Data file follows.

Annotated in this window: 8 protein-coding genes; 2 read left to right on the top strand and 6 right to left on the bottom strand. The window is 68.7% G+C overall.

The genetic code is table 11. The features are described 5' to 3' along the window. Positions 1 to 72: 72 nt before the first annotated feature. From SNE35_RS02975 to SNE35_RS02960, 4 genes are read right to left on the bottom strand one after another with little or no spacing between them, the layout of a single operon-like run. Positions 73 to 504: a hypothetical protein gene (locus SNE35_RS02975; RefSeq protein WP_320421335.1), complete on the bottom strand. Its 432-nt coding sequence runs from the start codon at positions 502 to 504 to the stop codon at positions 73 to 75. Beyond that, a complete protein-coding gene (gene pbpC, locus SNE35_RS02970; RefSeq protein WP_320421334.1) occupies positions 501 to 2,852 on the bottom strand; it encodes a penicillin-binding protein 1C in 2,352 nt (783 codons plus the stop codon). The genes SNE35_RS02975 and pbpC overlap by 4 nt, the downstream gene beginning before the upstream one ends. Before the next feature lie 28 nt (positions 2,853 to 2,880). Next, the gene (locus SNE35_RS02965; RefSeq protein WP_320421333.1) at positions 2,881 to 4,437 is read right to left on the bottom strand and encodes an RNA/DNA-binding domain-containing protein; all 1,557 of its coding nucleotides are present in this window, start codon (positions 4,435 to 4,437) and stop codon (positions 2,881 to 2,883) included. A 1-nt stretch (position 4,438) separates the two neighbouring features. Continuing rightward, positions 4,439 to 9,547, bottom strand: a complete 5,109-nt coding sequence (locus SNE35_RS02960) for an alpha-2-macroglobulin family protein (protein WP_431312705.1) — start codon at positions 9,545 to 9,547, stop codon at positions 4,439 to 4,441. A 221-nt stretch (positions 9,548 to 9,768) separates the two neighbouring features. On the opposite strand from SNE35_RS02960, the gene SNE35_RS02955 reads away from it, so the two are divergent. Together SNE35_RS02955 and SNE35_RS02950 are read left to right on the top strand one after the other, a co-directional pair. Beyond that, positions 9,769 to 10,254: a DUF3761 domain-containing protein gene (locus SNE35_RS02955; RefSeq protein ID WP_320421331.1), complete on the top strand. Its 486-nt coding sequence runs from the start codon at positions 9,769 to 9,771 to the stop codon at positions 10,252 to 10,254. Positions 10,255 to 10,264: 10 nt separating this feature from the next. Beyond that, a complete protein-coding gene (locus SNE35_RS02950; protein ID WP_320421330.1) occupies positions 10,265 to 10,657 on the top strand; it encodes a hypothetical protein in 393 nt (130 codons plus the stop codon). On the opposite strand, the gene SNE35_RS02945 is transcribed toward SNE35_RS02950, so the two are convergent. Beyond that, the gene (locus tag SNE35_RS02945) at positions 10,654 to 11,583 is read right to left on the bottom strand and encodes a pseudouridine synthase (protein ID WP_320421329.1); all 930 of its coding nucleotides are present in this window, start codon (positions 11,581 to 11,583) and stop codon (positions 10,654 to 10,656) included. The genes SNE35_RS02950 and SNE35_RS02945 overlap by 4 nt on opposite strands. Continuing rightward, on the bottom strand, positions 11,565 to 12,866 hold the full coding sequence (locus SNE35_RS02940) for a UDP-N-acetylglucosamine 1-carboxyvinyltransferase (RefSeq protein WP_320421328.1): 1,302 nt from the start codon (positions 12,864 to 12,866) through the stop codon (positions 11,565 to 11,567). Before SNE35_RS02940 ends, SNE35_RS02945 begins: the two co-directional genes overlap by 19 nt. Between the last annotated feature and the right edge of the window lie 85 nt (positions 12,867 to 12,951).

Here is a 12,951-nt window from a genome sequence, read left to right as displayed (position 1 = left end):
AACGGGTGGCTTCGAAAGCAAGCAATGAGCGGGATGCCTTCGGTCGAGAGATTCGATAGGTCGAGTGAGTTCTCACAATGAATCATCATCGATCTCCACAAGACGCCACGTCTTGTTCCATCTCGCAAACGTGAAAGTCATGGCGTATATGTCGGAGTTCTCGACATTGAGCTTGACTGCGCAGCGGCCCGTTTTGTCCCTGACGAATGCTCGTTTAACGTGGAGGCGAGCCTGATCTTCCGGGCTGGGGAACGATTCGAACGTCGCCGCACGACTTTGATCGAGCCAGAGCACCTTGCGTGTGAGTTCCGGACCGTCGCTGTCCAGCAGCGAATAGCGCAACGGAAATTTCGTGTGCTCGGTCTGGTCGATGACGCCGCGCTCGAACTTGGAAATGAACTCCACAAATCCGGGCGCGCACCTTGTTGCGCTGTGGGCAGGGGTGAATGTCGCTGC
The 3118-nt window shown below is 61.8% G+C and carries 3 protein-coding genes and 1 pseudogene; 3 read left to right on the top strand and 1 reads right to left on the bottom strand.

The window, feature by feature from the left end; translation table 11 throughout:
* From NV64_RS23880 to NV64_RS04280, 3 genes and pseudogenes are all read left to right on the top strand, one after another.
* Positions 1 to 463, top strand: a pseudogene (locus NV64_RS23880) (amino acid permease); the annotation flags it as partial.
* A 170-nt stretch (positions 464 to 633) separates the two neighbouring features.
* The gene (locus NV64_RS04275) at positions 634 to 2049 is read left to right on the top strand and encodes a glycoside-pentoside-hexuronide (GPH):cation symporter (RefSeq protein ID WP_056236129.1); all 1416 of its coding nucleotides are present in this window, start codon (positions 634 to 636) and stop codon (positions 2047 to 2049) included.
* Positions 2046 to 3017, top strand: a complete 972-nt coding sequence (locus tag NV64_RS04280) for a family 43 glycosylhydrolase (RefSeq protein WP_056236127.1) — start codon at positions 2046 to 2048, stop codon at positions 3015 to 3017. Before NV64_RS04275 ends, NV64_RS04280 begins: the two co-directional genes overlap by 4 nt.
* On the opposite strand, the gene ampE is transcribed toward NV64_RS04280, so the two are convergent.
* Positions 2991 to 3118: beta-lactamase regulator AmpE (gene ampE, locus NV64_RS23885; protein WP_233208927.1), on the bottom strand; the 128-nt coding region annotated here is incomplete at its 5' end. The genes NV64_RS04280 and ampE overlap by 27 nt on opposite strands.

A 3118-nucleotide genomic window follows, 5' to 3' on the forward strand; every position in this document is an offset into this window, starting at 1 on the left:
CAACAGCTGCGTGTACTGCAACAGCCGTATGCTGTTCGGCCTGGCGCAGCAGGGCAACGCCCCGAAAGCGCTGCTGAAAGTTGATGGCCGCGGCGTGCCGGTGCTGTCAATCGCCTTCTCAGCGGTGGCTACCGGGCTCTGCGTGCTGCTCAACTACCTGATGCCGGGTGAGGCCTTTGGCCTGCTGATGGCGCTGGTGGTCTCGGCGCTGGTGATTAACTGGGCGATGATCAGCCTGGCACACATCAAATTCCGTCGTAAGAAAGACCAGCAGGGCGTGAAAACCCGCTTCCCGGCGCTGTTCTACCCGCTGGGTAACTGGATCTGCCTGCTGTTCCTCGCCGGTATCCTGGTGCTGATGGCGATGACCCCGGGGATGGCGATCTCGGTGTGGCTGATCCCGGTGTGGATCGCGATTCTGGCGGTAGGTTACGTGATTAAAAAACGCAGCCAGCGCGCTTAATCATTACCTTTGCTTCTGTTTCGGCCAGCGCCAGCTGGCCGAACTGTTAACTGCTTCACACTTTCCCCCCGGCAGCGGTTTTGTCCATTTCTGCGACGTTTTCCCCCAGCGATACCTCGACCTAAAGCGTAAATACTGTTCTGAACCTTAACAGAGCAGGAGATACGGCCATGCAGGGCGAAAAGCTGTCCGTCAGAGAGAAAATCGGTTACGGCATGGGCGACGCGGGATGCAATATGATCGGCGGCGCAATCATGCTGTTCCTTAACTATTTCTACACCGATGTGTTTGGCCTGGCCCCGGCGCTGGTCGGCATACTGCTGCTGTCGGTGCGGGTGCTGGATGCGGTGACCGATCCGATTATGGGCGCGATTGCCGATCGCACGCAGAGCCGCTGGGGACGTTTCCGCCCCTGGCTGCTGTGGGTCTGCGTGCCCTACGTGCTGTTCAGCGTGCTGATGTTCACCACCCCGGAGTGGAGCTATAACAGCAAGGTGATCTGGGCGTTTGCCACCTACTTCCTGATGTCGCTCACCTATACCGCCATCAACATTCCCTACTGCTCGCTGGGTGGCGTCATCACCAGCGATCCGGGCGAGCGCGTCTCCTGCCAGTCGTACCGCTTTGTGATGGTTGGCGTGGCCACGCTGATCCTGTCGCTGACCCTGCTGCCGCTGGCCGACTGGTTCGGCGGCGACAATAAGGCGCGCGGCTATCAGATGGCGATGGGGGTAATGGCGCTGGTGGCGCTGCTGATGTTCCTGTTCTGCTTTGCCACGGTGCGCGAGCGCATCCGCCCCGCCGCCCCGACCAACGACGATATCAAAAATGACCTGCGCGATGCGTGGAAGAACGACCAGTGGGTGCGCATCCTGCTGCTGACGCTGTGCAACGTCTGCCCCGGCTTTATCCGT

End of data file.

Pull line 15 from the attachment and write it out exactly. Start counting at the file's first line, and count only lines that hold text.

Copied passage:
CAACAGCTGCGTGTACTGCAACAGCCGTATGCTGTTCGGCCTGGCGCAGCAGGGCAACGCCCCGAAAGCGCTGCTGAAAGTTGATGGCCGCGGCGTGCCGGTGCTGTCAATCGCCTTCTCAGCGGTGGCTACCGGGCTCTGCGTGCTGCTCAACTACCTGATGCCGGGTGAGGCCTTTGGCCTGCTGATGGCGCTGGTGGTCTCGGCGCTGGTGATTAACTGGGCGATGATCAGCCTGGCACACATCAAATTCCGTCGTAAGAAAGACCAGCAGGGCGTGAAAACCCGCTTCCCGGCGCTGTTCTACCCGCTGGGTAACTGGATCTGCCTGCTGTTCCTCGCCGGTATCCTGGTGCTGATGGCGATGACCCCGGGGATGGCGATCTCGGTGTGGCTGATCCCGGTGTGGATCGCGATTCTGGCGGTAGGTTACGTGATTAAAAAACGCAGCCAGCGCGCTTAATCATTACCTTTGCTTCTGTTTCGGCCAGCGCCAGCTGGCCGAACTGTTAACTGCTTCACACTTTCCCCCCGGCAGCGGTTTTGTCCATTTCTGCGACGTTTTCCCCCAGCGATACCTCGACCTAAAGCGTAAATACTGTTCTGAACCTTAACAGAGCAGGAGATACGGCCATGCAGGGCGAAAAGCTGTCCGTCAGAGAGAAAATCGGTTACGGCATGGGCGACGCGGGATGCAATATGATCGGCGGCGCAATCATGCTGTTCCTTAACTATTTCTACACCGATGTGTTTGGCCTGGCCCCGGCGCTGGTCGGCATACTGCTGCTGTCGGTGCGGGTGCTGGATGCGGTGACCGATCCGATTATGGGCGCGATTGCCGATCGCACGCAGAGCCGCTGGGGACGTTTCCGCCCCTGGCTGCTGTGGGTCTGCGTGCCCTACGTGCTGTTCAGCGTGCTGATGTTCACCACCCCGGAGTGGAGCTATAACAGCAAGGTGATCTGGGCGTTTGCCACCTACTTCCTGATGTCGCTCACCTATACCGCCATCAACATTCCCTACTGCTCGCTGGGTGGCGTCATCACCAGCGATCCGGGCGAGCGCGTCTCCTGCCAGTCGTACCGCTTTGTGATGGTTGGCGTGGCCACGCTGATCCTGTCGCTGACCCTGCTGCCGCTGGCCGACTGGTTCGGCGGCGACAATAAGGCGCGCGGCTATCAGATGGCGATGGGGGTAATGGCGCTGGTGGCGCTGCTGATGTTCCTGTTCTGCTTTGCCACGGTGCGCGAGCGCATCCGCCCCGCCGCCCCGACCAACGACGATATCAAAAATGACCTGCGCGATGCGTGGAAGAACGACCAGTGGGTGCGCATCCTGCTGCTGACGCTGTGCAACGTCTGCCCCGGCTTTATCCGT